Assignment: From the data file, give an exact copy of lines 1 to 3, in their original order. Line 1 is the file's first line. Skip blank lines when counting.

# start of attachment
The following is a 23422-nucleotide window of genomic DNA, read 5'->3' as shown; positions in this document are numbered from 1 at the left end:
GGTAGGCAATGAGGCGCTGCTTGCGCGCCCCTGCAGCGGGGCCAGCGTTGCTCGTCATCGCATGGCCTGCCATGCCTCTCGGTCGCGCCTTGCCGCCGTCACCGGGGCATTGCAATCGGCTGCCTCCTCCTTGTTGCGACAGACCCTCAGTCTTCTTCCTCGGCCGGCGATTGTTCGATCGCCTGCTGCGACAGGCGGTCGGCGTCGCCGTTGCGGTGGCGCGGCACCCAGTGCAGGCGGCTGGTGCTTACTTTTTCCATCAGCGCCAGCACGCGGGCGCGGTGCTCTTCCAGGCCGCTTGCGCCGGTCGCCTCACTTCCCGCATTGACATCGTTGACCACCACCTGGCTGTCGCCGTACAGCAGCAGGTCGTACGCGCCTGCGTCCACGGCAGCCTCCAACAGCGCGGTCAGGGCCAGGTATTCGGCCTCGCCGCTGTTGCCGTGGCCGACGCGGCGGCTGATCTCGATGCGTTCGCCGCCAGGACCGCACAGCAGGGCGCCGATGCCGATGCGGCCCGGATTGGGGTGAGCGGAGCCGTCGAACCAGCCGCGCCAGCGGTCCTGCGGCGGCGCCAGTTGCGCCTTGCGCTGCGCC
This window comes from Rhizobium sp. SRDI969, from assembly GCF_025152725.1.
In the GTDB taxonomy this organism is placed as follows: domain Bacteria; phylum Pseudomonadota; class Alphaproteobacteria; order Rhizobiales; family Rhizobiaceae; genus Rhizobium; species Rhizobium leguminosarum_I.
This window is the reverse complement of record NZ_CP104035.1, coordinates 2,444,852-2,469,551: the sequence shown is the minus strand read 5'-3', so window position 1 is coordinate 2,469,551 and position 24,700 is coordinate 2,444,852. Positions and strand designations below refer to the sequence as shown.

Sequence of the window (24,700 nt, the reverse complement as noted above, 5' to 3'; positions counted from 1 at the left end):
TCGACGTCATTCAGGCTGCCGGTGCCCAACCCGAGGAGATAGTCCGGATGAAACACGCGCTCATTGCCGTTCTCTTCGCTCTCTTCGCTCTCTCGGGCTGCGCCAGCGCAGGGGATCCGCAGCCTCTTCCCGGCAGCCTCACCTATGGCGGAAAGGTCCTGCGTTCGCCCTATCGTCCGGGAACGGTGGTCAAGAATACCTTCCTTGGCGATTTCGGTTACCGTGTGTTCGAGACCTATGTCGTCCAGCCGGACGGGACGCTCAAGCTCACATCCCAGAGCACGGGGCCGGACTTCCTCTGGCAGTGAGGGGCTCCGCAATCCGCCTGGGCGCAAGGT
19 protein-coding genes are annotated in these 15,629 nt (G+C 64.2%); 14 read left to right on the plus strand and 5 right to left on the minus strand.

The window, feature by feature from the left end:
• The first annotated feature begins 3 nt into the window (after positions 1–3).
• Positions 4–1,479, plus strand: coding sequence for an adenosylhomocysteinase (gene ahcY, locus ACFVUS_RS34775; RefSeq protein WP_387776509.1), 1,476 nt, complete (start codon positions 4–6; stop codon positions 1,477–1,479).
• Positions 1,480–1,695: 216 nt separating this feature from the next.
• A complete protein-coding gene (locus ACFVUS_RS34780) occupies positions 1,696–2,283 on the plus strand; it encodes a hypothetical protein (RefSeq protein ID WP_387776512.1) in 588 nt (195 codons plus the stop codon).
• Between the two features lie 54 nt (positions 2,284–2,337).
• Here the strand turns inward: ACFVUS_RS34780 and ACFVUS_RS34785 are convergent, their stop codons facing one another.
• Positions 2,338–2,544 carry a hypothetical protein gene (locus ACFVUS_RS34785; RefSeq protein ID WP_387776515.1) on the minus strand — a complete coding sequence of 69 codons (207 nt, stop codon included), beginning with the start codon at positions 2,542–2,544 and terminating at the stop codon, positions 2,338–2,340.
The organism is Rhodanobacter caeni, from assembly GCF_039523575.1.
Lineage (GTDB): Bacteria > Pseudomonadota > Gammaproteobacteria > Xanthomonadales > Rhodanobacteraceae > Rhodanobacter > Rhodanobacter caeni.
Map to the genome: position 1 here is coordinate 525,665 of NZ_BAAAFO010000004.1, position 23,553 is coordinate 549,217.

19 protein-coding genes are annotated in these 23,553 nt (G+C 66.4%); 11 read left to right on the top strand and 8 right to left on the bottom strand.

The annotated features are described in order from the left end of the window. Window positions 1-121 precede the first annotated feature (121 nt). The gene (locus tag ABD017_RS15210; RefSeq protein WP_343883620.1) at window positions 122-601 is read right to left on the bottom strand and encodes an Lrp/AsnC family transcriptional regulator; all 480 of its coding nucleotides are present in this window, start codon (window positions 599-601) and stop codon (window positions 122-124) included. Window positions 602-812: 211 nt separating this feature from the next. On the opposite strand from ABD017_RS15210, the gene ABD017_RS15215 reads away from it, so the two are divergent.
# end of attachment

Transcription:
The following is a 23422-nucleotide window of genomic DNA, read 5'->3' as shown; positions in this document are numbered from 1 at the left end:
GGTAGGCAATGAGGCGCTGCTTGCGCGCCCCTGCAGCGGGGCCAGCGTTGCTCGTCATCGCATGGCCTGCCATGCCTCTCGGTCGCGCCTTGCCGCCGTCACCGGGGCATTGCAATCGGCTGCCTCCTCCTTGTTGCGACAGACCCTCAGTCTTCTTCCTCGGCCGGCGATTGTTCGATCGCCTGCTGCGACAGGCGGTCGGCGTCGCCGTTGCGGTGGCGCGGCACCCAGTGCAGGCGGCTGGTGCTTACTTTTTCCATCAGCGCCAGCACGCGGGCGCGGTGCTCTTCCAGGCCGCTTGCGCCGGTCGCCTCACTTCCCGCATTGACATCGTTGACCACCACCTGGCTGTCGCCGTACAGCAGCAGGTCGTACGCGCCTGCGTCCACGGCAGCCTCCAACAGCGCGGTCAGGGCCAGGTATTCGGCCTCGCCGCTGTTGCCGTGGCCGACGCGGCGGCTGATCTCGATGCGTTCGCCGCCAGGACCGCACAGCAGGGCGCCGATGCCGATGCGGCCCGGATTGGGGTGAGCGGAGCCGTCGAACCAGCCGCGCCAGCGGTCCTGCGGCGGCGCCAGTTGCGCCTTGCGCTGCGCC
This window comes from Rhizobium sp. SRDI969, from assembly GCF_025152725.1.